Boxing Writers Name Glen Johnson 2004 Fighter Of The Year
11.02.05 - Glen Johnson didn't exactly come out of nowhere to win the Edward Neil Award as the Boxing Writers Association of America's 2004 Fighter of the Year. A native of Jamaica who now lives and fights out of Miami, "The Road Warrior," so known for taking bouts on short notice and on the other guy's home turf, has been a pro since 1993.. But last year was a year like no other for the 35-year-old veteran who won his first 32 fights before losing, on an 11th-round stoppage, to IBF middleweight champion Bernard Hopkins.
Article posted on 11.02.2005
Johnson and other BWAA winners will be recognized at the 80th annual BWAA Awards Dinner May 6 at the Mandalay Bay Resort & Casino in Las Vegas.
Glen Johnson's loss to Hopkins began an up-and-down phase of his career, which included several dubious points losses. But Johnson dealt with the occasional disappointments and kept on keeping on, confident he would eventually catch his big break. Barely a blip on the worldwide boxing radar screen when 2004 began, Johnson won the vacant IBF light heavyweight title by scoring a unanimous decision over England's Clinton Woods in Sheffield, England, on February 6. He followed up with a stunning, ninth-round knochout of Roy Jones Jr. in Memphis on Sept. 25, and ended the year on the high note of a scintillating split decision over Antonio Tarver in Los Angeles on Dec. 18th.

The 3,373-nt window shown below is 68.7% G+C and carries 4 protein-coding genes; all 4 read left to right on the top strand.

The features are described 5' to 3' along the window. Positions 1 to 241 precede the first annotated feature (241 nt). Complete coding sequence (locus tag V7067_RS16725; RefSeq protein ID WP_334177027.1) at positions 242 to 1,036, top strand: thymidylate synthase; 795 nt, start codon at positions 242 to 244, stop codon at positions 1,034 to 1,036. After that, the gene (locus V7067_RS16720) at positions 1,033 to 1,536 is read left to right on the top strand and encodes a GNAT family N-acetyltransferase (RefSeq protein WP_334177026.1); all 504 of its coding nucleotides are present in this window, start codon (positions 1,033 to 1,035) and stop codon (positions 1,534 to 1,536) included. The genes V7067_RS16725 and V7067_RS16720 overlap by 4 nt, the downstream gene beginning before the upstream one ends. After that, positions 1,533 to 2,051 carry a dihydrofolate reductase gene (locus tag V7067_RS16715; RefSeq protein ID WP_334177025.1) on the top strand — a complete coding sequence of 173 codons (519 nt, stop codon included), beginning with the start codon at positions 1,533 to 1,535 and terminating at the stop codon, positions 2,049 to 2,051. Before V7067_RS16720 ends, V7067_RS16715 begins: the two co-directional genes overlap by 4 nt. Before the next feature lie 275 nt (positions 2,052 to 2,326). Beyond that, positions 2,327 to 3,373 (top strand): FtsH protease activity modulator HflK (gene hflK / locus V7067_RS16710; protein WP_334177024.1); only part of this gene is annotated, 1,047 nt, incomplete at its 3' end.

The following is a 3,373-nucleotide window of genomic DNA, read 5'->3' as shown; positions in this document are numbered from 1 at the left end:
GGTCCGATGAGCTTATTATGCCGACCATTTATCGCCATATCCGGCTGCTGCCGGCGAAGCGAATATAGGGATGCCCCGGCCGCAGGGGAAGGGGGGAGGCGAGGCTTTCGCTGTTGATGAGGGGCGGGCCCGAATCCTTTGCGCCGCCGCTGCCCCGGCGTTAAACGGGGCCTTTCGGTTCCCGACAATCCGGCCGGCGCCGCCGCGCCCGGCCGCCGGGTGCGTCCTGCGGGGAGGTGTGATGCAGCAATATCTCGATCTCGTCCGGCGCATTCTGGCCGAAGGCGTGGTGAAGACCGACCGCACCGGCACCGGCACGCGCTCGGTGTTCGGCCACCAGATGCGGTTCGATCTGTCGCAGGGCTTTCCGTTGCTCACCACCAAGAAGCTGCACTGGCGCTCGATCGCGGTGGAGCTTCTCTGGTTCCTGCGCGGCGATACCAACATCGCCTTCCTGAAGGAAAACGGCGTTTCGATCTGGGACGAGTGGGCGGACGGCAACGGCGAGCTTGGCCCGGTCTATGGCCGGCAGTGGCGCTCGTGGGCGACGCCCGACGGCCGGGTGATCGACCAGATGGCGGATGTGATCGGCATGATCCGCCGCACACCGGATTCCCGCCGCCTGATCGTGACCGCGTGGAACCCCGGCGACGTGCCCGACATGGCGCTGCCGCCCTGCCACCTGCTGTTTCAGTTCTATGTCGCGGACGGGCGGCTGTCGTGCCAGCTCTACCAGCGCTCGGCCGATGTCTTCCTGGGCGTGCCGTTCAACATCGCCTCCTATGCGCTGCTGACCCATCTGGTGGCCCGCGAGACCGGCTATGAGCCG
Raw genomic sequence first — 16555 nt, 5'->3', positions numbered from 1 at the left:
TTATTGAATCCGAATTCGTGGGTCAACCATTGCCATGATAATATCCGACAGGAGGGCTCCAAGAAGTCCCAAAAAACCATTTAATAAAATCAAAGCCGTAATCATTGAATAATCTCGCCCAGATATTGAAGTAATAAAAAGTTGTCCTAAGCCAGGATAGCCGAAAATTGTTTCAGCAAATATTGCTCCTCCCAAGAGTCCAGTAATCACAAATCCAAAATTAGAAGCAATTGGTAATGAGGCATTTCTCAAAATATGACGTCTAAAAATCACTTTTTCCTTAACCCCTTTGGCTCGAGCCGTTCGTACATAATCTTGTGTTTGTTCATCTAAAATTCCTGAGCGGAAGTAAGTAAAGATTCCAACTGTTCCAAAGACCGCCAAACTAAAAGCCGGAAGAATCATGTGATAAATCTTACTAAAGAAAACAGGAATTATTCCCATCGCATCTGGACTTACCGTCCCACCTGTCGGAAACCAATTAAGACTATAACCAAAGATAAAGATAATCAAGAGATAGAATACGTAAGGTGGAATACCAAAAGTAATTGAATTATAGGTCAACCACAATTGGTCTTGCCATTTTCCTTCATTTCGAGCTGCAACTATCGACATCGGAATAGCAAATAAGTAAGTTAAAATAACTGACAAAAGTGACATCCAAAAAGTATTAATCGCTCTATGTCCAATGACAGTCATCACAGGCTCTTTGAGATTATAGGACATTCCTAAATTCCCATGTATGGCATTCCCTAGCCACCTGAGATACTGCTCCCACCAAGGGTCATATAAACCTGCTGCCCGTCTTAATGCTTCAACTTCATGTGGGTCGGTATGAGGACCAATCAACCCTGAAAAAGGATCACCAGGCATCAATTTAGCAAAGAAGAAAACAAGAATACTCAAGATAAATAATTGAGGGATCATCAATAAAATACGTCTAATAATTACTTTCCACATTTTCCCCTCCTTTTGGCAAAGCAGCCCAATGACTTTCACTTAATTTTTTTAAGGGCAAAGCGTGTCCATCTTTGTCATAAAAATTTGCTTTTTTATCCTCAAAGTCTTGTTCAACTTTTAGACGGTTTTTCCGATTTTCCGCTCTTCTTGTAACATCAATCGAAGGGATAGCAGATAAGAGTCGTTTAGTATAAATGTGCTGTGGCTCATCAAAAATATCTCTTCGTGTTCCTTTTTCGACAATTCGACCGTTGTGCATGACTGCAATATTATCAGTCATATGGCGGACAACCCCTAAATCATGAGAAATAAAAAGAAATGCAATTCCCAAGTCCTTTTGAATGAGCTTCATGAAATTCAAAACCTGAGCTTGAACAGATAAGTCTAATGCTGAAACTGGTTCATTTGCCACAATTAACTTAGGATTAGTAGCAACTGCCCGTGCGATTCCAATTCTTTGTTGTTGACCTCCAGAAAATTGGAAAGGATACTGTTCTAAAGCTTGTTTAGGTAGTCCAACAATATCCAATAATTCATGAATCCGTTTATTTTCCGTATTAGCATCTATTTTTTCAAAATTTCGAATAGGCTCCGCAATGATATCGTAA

Johnson might have had the best year, but BWAA members voted the rubber match between Mexican thrill merchants Marco Antonio Barrera and Erik Morales the Harry Markson Award for Fight of the Year. Barrera took split decision, but the incredible, two-way action between the junior lightweights had fans hoping there would be a fourth chapter in this compelling archrivalry.
Other BWAA honors go to Dan Birmingham (Futch-Condon Award as Trainer of the Year), the self-managed Bernard Hopkins (Al Buck Award as Manager of the Year), ESPN2 studio host Brian Kenny (Sam Taub Award as Broadcaster of the Year), publicist Fred Sternburg (Marvin Kohn "Good Guy" Award) and Nevada State Athletic Commission executive director Marc Ratner (James J. Walker Award for long and meritorious service to boxing).
Birmingham was principally cited for his work with Winky Wright and Jeff Lacy, both of whom he took to world titles; Hopkins parlayed his $10 million victory over Oscar De La Hoya into partnership in De La Hoya's company, Golden Boy Enterprises; Kenny has been the constant, the glue that holds everything together for "Friday Night Fights" telecasts; the ever-smiling Sternburg proves that a positive attitude and dedicated work ethic do in fact go together; and Ratner has ably administrated perhaps the most influential boxing commission in the nation.
Room reservation information for the BWAA Awards Dinner will be sent out to members shortly.
For more information on Boxing Writers Association of America, visit www.bwaa.org
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